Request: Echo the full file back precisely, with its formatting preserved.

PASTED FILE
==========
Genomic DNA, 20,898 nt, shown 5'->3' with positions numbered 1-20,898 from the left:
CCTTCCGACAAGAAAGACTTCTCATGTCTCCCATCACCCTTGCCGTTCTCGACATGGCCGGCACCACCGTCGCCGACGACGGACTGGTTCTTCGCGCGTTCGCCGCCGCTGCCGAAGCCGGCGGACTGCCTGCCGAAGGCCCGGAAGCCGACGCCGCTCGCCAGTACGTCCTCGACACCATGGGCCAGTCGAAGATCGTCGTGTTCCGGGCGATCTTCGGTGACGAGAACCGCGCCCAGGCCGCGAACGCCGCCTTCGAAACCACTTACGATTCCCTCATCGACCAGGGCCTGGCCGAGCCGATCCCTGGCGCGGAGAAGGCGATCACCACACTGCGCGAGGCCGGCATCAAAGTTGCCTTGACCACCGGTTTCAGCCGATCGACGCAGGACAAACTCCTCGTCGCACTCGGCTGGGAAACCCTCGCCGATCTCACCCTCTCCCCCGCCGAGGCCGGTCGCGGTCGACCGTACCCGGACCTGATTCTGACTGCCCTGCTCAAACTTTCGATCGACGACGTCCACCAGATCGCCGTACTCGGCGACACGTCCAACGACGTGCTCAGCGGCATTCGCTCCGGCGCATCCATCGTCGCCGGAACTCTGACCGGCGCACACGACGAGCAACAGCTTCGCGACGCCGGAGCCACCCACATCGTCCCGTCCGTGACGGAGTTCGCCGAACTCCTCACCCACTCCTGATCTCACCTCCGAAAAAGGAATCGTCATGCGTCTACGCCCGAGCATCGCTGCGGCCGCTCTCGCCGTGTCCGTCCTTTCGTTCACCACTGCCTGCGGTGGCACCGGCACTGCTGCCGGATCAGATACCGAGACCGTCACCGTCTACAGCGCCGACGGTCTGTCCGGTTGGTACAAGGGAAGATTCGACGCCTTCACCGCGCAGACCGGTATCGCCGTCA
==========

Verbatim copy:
Genomic DNA, 20,898 nt, shown 5'->3' with positions numbered 1-20,898 from the left:
CCTTCCGACAAGAAAGACTTCTCATGTCTCCCATCACCCTTGCCGTTCTCGACATGGCCGGCACCACCGTCGCCGACGACGGACTGGTTCTTCGCGCGTTCGCCGCCGCTGCCGAAGCCGGCGGACTGCCTGCCGAAGGCCCGGAAGCCGACGCCGCTCGCCAGTACGTCCTCGACACCATGGGCCAGTCGAAGATCGTCGTGTTCCGGGCGATCTTCGGTGACGAGAACCGCGCCCAGGCCGCGAACGCCGCCTTCGAAACCACTTACGATTCCCTCATCGACCAGGGCCTGGCCGAGCCGATCCCTGGCGCGGAGAAGGCGATCACCACACTGCGCGAGGCCGGCATCAAAGTTGCCTTGACCACCGGTTTCAGCCGATCGACGCAGGACAAACTCCTCGTCGCACTCGGCTGGGAAACCCTCGCCGATCTCACCCTCTCCCCCGCCGAGGCCGGTCGCGGTCGACCGTACCCGGACCTGATTCTGACTGCCCTGCTCAAACTTTCGATCGACGACGTCCACCAGATCGCCGTACTCGGCGACACGTCCAACGACGTGCTCAGCGGCATTCGCTCCGGCGCATCCATCGTCGCCGGAACTCTGACCGGCGCACACGACGAGCAACAGCTTCGCGACGCCGGAGCCACCCACATCGTCCCGTCCGTGACGGAGTTCGCCGAACTCCTCACCCACTCCTGATCTCACCTCCGAAAAAGGAATCGTCATGCGTCTACGCCCGAGCATCGCTGCGGCCGCTCTCGCCGTGTCCGTCCTTTCGTTCACCACTGCCTGCGGTGGCACCGGCACTGCTGCCGGATCAGATACCGAGACCGTCACCGTCTACAGCGCCGACGGTCTGTCCGGTTGGTACAAGGGAAGATTCGACGCCTTCACCGCGCAGACCGGTATCGCCGTCA